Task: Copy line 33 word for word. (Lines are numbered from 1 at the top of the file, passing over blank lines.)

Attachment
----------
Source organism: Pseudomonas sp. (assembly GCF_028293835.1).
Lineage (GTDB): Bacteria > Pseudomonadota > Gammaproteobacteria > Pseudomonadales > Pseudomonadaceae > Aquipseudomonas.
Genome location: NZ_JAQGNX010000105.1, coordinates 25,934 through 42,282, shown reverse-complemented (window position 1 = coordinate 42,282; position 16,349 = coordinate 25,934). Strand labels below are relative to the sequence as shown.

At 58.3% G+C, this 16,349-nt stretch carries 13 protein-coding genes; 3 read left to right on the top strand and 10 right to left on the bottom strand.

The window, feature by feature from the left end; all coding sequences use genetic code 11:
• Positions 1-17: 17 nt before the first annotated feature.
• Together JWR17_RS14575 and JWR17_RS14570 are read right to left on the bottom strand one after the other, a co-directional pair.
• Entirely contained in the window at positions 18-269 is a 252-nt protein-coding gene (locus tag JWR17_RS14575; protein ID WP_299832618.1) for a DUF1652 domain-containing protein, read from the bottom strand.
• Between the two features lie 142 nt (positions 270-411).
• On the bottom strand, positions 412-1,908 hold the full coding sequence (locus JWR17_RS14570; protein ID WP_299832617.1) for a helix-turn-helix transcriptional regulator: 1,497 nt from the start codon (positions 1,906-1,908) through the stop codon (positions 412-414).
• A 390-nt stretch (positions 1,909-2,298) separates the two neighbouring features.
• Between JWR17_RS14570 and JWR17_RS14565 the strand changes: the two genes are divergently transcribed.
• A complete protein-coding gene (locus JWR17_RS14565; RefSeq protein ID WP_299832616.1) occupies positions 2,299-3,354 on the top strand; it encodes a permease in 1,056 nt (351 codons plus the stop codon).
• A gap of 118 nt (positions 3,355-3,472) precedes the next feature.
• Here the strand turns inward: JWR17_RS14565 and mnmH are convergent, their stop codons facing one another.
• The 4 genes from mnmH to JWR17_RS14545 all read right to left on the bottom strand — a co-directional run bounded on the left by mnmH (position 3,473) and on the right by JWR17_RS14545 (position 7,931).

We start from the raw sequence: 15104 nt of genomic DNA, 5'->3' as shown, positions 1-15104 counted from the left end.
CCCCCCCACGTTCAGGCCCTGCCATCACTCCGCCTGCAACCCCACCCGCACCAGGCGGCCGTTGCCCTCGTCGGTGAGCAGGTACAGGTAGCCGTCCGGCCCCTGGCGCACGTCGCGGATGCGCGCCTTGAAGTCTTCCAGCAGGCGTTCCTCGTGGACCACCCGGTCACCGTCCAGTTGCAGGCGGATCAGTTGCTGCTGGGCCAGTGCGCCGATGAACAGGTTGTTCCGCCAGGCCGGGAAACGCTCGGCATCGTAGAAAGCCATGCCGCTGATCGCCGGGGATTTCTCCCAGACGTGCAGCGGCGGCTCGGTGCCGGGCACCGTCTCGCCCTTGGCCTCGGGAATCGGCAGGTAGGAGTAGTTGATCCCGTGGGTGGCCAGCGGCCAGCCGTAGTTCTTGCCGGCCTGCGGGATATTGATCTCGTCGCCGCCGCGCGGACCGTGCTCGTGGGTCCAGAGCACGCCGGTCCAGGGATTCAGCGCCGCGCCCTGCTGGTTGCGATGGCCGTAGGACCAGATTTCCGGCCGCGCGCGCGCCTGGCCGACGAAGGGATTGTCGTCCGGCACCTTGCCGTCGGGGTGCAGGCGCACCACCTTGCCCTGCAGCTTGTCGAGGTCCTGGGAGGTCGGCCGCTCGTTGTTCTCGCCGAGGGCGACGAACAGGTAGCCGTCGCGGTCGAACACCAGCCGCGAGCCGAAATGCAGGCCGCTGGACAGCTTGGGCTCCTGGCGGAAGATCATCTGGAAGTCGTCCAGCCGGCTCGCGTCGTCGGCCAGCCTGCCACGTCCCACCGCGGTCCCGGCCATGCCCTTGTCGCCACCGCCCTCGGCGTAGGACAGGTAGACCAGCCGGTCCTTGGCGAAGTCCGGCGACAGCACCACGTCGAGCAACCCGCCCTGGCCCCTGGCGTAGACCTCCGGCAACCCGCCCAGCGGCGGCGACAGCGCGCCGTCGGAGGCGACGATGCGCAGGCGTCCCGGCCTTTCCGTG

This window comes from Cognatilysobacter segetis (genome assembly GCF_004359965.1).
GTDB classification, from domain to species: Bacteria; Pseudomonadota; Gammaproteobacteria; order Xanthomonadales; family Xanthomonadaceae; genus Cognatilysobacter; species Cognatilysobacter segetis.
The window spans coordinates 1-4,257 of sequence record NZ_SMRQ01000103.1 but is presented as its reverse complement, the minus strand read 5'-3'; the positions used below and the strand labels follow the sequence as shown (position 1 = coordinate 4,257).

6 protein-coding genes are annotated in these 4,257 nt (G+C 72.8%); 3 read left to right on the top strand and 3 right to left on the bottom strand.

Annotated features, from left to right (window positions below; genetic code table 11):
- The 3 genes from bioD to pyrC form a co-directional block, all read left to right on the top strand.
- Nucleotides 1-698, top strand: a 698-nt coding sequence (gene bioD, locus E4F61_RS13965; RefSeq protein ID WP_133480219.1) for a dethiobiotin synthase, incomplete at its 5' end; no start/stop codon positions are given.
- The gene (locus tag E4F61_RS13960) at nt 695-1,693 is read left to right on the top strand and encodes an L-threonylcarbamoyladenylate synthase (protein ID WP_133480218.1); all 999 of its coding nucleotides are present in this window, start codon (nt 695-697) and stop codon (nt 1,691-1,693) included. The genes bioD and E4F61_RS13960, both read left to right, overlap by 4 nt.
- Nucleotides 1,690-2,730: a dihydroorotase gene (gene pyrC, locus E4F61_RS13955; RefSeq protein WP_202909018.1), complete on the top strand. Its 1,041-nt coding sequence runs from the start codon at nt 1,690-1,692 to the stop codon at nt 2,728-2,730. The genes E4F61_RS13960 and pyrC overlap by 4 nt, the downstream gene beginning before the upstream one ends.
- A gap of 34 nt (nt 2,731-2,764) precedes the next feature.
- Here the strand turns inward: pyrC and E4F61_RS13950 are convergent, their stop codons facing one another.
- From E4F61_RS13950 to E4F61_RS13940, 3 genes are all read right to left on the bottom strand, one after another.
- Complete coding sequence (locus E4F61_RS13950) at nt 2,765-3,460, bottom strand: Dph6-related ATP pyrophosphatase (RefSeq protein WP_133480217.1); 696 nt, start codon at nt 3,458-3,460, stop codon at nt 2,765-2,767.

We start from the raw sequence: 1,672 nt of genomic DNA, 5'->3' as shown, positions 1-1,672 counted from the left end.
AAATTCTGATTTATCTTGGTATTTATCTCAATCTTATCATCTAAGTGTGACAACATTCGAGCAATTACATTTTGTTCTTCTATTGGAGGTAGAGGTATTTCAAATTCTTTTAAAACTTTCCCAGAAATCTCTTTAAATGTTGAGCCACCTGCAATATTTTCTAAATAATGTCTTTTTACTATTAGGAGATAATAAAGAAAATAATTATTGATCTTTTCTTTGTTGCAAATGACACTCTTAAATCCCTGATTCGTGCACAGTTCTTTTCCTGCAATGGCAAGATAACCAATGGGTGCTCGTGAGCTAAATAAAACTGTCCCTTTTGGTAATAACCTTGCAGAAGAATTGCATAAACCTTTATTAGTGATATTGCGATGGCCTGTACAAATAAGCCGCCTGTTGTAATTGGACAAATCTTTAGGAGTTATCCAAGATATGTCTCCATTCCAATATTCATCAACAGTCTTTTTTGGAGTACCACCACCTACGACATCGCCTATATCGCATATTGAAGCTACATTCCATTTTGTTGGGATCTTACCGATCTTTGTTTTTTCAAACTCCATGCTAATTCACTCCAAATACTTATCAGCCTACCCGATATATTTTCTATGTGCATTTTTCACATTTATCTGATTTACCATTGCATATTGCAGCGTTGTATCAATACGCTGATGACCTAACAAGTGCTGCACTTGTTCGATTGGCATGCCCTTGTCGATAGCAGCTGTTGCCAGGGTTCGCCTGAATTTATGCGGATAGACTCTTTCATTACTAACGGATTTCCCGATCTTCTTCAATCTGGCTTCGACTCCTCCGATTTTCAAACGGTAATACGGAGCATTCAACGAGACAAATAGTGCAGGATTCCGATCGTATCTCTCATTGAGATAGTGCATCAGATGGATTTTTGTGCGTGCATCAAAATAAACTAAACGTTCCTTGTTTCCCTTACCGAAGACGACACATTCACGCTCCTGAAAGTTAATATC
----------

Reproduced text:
AAATTCTGATTTATCTTGGTATTTATCTCAATCTTATCATCTAAGTGTGACAACATTCGAGCAATTACATTTTGTTCTTCTATTGGAGGTAGAGGTATTTCAAATTCTTTTAAAACTTTCCCAGAAATCTCTTTAAATGTTGAGCCACCTGCAATATTTTCTAAATAATGTCTTTTTACTATTAGGAGATAATAAAGAAAATAATTATTGATCTTTTCTTTGTTGCAAATGACACTCTTAAATCCCTGATTCGTGCACAGTTCTTTTCCTGCAATGGCAAGATAACCAATGGGTGCTCGTGAGCTAAATAAAACTGTCCCTTTTGGTAATAACCTTGCAGAAGAATTGCATAAACCTTTATTAGTGATATTGCGATGGCCTGTACAAATAAGCCGCCTGTTGTAATTGGACAAATCTTTAGGAGTTATCCAAGATATGTCTCCATTCCAATATTCATCAACAGTCTTTTTTGGAGTACCACCACCTACGACATCGCCTATATCGCATATTGAAGCTACATTCCATTTTGTTGGGATCTTACCGATCTTTGTTTTTTCAAACTCCATGCTAATTCACTCCAAATACTTATCAGCCTACCCGATATATTTTCTATGTGCATTTTTCACATTTATCTGATTTACCATTGCATATTGCAGCGTTGTATCAATACGCTGATGACCTAACAAGTGCTGCACTTGTTCGATTGGCATGCCCTTGTCGATAGCAGCTGTTGCCAGGGTTCGCCTGAATTTATGCGGATAGACTCTTTCATTACTAACGGATTTCCCGATCTTCTTCAATCTGGCTTCGACTCCTCCGATTTTCAAACGGTAATACGGAGCATTCAACGAGACAAATAGTGCAGGATTCCGATCGTATCTCTCATTGAGATAGTGCATCAGATGGATTTTTGTGCGTGCATCAAAATAAACTAAACGTTCCTTGTTTCCCTTACCGAAGACGACACATTCACGCTCCTGAAAGTTAATATC